Oakland Bookstore stocks unique options for students, readers

In multimedia on December 13, 2011 at 6:56 pm

As graduation loomed closer for John Schulman, the job offers started to come in. It was also around that time that he discovered that what he had studied wasn’t really what he wanted to do.

“I was putting myself through grad school selling used books out of my house.

So I thought, why not just move all of these books out of these dusty shelves in this apartment into a bookstore and see if I can make a go of it,” Schulman said.

Co-founded with his wife Emily Hetzel, the Caliban Book Shop continues to grow. Located on South Craig Street in Oakland, Pa, the store boasts rows that together hold close to 40,000 books reminiscent of a time before mainstream book shops.

“Our books come from anywhere and everywhere you can imagine,” said Mark Mangini, employee of Caliban Book Shop, and graduate student at Point Park University.

With an upstairs of first edition copies, rarities, leather bound editions, and other such fine arts books and a downstairs caring primarily paperback fiction, the un-cataloged book store offers a variety of keepsakes.

“We have a real range, anything from 50-cent paperbacks outside to, multi-thousand dollar books in the case,” said Schulman.

The store takes it’s name from William Shakespeare’s “The Tempest”, engraining the culture of literature even more into the shop.

“Caliban is a really interesting figure, it’s an anagram for Cannibal and he is an earthy creature, said Schulman, “Prospero is exiled to the island and he brings his book collection with him.”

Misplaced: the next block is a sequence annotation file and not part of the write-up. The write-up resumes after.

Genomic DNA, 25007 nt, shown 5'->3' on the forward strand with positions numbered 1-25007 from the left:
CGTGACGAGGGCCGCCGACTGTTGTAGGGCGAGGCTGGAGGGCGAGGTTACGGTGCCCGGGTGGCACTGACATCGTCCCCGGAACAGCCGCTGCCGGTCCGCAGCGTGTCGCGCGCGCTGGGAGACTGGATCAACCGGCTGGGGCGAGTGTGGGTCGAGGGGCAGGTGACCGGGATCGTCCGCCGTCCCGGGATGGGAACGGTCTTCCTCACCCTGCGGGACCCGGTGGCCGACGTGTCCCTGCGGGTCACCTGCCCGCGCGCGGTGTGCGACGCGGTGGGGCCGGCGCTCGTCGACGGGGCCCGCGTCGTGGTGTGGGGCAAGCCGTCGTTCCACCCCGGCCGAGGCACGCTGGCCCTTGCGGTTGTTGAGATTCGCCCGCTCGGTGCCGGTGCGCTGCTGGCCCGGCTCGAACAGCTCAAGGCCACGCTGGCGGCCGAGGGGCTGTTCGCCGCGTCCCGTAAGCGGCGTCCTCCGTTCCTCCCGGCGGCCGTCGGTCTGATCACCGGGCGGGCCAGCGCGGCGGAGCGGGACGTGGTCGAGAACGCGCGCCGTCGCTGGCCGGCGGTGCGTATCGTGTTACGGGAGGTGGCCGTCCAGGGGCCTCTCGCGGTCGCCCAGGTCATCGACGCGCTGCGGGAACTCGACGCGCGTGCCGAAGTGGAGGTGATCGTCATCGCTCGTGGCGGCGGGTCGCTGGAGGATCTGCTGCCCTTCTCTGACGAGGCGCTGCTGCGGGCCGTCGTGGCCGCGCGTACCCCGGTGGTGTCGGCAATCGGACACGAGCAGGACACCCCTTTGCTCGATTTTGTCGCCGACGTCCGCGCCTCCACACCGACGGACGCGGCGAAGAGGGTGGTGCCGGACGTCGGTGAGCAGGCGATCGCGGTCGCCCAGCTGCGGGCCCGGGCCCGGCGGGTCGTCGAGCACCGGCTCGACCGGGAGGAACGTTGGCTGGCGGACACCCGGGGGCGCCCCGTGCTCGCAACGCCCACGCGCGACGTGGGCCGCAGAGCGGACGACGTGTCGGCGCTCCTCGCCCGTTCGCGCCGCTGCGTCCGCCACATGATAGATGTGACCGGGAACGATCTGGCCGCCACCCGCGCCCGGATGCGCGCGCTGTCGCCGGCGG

Located on the edge of the University of Pittsburgh’s campus near Carnegie Mellon University and the Carnegie Museum of Art, the shop provides a resource of rare and scholarly books for the public, but also the college audience.

“I went to undergrad at Pitt [University of Pittsburgh] and became a frequenter of the shop,” said Mangini, “I just started working on The New Yinzer, which is an online literary magazine, and some of the guys that were working for that are still employed here.”

Consciously, the store does not carry text books, but a number of literary titles can be found and purchased by students for enjoyment or required reading for classes.

Although space in the store is limited, there are a number of shelves dedicated to books on travel and books in foreign languages including Spanish, French, German, and Italian.

“You are probably not going to find the exact book that you are looking for,” said Magini, “but you are probably going to find three or four other things that are similar and possibly cooler or more unique.”

T-shirts and an online stock of books can be found at Mail-order business is also done out of a warehouse in Wilkinsburg and Caliban Book Shop  is listed as a seller on the major book sites such as Amazon.

The store is open 11am-5:30p.m. Monday-Saturday as well as 1p.m. to 5:30 p.m. on Sundays.

What book shopping habits do you have? How do you feel about book shopping in 2011? Take the poll below.

Find Caliban Books on the map.


Leave a Reply

Fill in your details below or click an icon to log in: Logo

You are commenting using your account. Log Out /  Change )

Google+ photo

You are commenting using your Google+ account. Log Out /  Change )

Twitter picture

You are commenting using your Twitter account. Log Out /  Change )

Facebook photo

You are commenting using your Facebook account. Log Out /  Change )


Connecting to %s

%d bloggers like this: